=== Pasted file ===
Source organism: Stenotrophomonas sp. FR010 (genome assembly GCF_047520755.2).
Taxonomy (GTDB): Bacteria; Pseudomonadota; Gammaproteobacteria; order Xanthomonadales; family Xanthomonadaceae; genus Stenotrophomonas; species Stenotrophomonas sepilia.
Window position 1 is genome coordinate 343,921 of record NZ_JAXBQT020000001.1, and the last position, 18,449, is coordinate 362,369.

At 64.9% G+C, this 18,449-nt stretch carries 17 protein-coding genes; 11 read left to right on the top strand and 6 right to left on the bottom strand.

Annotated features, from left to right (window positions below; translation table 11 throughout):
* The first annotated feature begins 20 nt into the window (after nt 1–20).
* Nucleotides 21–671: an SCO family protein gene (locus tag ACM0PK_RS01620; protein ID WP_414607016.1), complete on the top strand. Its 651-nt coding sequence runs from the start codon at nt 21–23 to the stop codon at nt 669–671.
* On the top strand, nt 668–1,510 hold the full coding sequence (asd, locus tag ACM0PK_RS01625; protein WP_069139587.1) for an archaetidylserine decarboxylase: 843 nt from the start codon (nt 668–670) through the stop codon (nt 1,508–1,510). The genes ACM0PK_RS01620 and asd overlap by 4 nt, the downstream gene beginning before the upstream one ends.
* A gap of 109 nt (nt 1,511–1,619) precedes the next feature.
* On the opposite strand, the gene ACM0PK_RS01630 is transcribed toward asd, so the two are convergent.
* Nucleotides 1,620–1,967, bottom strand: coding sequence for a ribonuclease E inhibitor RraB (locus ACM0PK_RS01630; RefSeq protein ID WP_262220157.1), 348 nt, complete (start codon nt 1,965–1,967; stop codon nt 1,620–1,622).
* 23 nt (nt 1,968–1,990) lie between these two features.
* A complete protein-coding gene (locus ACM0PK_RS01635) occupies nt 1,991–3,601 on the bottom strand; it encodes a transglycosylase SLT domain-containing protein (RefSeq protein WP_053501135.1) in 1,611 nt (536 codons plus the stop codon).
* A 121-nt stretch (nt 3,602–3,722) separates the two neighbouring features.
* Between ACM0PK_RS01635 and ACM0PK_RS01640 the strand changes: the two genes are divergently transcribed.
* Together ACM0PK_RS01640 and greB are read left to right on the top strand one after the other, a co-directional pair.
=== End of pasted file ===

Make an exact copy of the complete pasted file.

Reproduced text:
Source organism: Stenotrophomonas sp. FR010 (genome assembly GCF_047520755.2).
Taxonomy (GTDB): Bacteria; Pseudomonadota; Gammaproteobacteria; order Xanthomonadales; family Xanthomonadaceae; genus Stenotrophomonas; species Stenotrophomonas sepilia.
Window position 1 is genome coordinate 343,921 of record NZ_JAXBQT020000001.1, and the last position, 18,449, is coordinate 362,369.

At 64.9% G+C, this 18,449-nt stretch carries 17 protein-coding genes; 11 read left to right on the top strand and 6 right to left on the bottom strand.

Annotated features, from left to right (window positions below; translation table 11 throughout):
* The first annotated feature begins 20 nt into the window (after nt 1–20).
* Nucleotides 21–671: an SCO family protein gene (locus tag ACM0PK_RS01620; protein ID WP_414607016.1), complete on the top strand. Its 651-nt coding sequence runs from the start codon at nt 21–23 to the stop codon at nt 669–671.
* On the top strand, nt 668–1,510 hold the full coding sequence (asd, locus tag ACM0PK_RS01625; protein WP_069139587.1) for an archaetidylserine decarboxylase: 843 nt from the start codon (nt 668–670) through the stop codon (nt 1,508–1,510). The genes ACM0PK_RS01620 and asd overlap by 4 nt, the downstream gene beginning before the upstream one ends.
* A gap of 109 nt (nt 1,511–1,619) precedes the next feature.
* On the opposite strand, the gene ACM0PK_RS01630 is transcribed toward asd, so the two are convergent.
* Nucleotides 1,620–1,967, bottom strand: coding sequence for a ribonuclease E inhibitor RraB (locus ACM0PK_RS01630; RefSeq protein ID WP_262220157.1), 348 nt, complete (start codon nt 1,965–1,967; stop codon nt 1,620–1,622).
* 23 nt (nt 1,968–1,990) lie between these two features.
* A complete protein-coding gene (locus ACM0PK_RS01635) occupies nt 1,991–3,601 on the bottom strand; it encodes a transglycosylase SLT domain-containing protein (RefSeq protein WP_053501135.1) in 1,611 nt (536 codons plus the stop codon).
* A 121-nt stretch (nt 3,602–3,722) separates the two neighbouring features.
* Between ACM0PK_RS01635 and ACM0PK_RS01640 the strand changes: the two genes are divergently transcribed.
* Together ACM0PK_RS01640 and greB are read left to right on the top strand one after the other, a co-directional pair.